So why DO we need grooves in concrete? Controlled cracking of the concrete. Cracking is GOING to happen as it expands and contracts over the years, and grooving gives the concrete someplace to actually crack/break that we WANT it to. Grooves should be about a quarter the depth of the actual slab. So if you have a 4 inch depth on the pad, then your groove should be an inch deep.
Slabs like sidewalks will need to be grooved about every four feet or so. Garages and driveways – you can drag those out further to perhaps every ten feet. Use a straight edge to create your grooving so you don’t end up with some crazy angles in there forever.
Finally – Floating or Troweling
Last step – get rid of all the marks left by the edging process and create the finished surface of the concrete. You’ll want to either float your surface with a wooden float or trowel it for a smoother finish. You can get a rougher feel with just floating the concrete. Sidewalks for example are going to be a lot easier to walk on if there is some roughness in there. Give your sidewalk a “glass” finish and you’ll inevitably have someone slip fall whenever it gets wet. Think carefully about the finishing procedures you want to use.
If you do want something even smoother, like an inside floor, you may want to finish up with some troweling. For most residential projects, a hand trowel is the way to go. This can be done as many as three different times to give a smooth glassy type finish.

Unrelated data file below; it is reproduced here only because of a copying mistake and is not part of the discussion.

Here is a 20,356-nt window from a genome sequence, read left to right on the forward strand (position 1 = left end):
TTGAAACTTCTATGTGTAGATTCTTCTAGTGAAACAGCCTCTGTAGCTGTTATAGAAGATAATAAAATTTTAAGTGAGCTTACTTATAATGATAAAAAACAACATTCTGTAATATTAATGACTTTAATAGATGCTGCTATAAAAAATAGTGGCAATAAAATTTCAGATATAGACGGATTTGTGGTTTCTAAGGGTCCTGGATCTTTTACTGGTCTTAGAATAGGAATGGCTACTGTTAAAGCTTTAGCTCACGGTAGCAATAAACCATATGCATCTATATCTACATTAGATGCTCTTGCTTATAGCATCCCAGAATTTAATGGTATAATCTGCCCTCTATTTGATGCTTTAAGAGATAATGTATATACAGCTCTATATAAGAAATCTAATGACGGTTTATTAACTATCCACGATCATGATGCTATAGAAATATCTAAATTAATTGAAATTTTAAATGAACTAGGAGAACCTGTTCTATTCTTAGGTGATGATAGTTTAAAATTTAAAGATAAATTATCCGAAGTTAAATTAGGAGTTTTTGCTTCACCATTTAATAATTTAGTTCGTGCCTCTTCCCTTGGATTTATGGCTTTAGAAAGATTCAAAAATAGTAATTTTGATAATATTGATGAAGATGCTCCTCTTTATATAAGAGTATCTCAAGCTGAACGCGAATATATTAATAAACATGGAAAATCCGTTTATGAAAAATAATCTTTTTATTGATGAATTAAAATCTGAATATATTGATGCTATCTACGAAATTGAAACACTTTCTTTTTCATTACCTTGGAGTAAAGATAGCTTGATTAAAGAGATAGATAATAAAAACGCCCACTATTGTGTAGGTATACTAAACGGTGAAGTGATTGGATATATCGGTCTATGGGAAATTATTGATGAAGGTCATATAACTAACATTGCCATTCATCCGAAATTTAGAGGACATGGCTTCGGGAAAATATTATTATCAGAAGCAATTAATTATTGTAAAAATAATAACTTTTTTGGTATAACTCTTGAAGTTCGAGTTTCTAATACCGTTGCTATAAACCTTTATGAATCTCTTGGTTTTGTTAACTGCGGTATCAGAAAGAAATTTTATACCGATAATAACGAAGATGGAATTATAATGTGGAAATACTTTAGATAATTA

Let it cure
Yes, you could feasibly walk on concrete in just a few hours. Concrete in normal North Carolina summers at 90 degrees can firm up in just a few hours. That doesn’t mean it’s time to open it on up for traffic though. About a week is the normal time to fully cure depending on the depth of pour, size of slab and temperatures. Full strength should be reached in 5-7 days though and after that, it should be ready to handle whatever you throw at it.
As in the case of a driveway, if you happen to walk on it the next day, you’re not going to blow the project. If you drive your CAR across it, you may. Let it cure properly and thoroughly for at LEAST 5 days. If you’ve gone through all of this, or hired a company like Ocmulgee to do a driveway or other cement slab for you, get your money’s worth by letting your slab fully cure before you expose it to stress.